In the chart below we have calculated the cumulative daily price change of the major food and energy commodities in the CRB index (Corn, Soy, Wheat, Cattle, Hogs, Oil and Natural Gas) since the beginning of 2008. We then multiplied the changes by the annual per capita consumption of each item. While this method may oversimplify the actual costs, it provides a good idea of how changes in commodity prices have impacted consumers' wallets over the last 14 months. In July, when the price of oil and other key commodities were trading at record highs, the impact of rising prices was translating into an extra $4.77 per American per day versus the start of 2008.
With the crash in the commodity sector over the last six months, however, the tax of higher commodity prices has been more than completely erased. In fact, compared to prices at the start of 2008, consumers are now saving $4.99 per person per day, which is the lowest level across the entire period!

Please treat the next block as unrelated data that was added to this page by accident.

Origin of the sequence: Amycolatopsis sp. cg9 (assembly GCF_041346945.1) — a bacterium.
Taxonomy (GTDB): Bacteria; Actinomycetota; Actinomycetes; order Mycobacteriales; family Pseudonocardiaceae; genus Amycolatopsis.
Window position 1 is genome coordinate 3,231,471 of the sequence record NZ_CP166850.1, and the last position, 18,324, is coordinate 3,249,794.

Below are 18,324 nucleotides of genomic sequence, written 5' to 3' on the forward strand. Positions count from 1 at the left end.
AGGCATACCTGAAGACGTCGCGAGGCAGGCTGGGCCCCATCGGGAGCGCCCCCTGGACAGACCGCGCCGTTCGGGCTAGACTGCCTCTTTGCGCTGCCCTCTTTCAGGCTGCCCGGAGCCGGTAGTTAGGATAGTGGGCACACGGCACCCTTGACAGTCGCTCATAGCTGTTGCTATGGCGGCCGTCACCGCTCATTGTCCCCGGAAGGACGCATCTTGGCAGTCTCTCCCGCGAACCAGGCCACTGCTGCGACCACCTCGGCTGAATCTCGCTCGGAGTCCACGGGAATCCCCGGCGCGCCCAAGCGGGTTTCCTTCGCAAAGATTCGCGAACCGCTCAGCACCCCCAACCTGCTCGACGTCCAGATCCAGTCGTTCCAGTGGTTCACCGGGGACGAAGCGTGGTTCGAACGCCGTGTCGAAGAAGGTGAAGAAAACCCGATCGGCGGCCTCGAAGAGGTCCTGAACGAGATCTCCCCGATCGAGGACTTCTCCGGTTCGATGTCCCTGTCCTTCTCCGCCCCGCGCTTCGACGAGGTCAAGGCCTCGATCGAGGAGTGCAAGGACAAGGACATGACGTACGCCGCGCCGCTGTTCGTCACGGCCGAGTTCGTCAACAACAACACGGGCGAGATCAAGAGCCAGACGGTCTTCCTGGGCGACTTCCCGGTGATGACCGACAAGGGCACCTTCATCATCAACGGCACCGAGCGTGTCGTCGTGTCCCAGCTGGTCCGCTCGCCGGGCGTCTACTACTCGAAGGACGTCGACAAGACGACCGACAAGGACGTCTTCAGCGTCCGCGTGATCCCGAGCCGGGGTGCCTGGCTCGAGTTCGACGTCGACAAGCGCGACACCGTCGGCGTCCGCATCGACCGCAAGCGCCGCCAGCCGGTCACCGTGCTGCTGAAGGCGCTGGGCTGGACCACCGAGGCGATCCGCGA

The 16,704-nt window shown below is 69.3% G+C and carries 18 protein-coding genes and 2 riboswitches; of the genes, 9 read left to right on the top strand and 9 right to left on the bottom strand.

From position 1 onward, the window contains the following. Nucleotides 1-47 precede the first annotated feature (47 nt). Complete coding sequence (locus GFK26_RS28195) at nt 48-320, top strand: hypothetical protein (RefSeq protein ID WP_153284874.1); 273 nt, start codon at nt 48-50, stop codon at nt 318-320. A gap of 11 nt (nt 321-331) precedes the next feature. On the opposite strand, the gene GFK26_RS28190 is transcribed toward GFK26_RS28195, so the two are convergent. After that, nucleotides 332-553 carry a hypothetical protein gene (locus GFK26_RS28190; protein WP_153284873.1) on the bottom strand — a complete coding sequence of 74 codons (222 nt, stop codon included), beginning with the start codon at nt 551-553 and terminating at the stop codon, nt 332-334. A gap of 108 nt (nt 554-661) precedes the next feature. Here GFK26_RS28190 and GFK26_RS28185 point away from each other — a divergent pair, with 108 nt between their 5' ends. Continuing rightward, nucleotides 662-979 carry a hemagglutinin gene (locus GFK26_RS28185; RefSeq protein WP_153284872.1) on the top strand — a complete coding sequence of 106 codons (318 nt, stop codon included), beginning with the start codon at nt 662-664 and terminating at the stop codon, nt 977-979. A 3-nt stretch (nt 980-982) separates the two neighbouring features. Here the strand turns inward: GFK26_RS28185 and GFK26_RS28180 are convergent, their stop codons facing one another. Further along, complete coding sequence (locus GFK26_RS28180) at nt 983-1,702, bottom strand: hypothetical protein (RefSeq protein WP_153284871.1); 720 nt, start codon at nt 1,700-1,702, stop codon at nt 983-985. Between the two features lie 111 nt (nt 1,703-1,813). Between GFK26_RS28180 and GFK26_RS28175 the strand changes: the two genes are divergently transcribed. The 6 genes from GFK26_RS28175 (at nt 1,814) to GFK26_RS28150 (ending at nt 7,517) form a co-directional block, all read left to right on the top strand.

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While the government's massive spending bill signed yesterday promises to put an extra $13 in the weekly paycheck of most workers, the commodity rebate is saving every American nearly three times that amount ($4.99 x 7 = $34.93) per week. While the free market system has been getting a bad rap lately, this is just another case where the market's solution of lower prices in response to lower demand has provided a much better solution than the government alternative of a handout to those deemed "deserving" of one.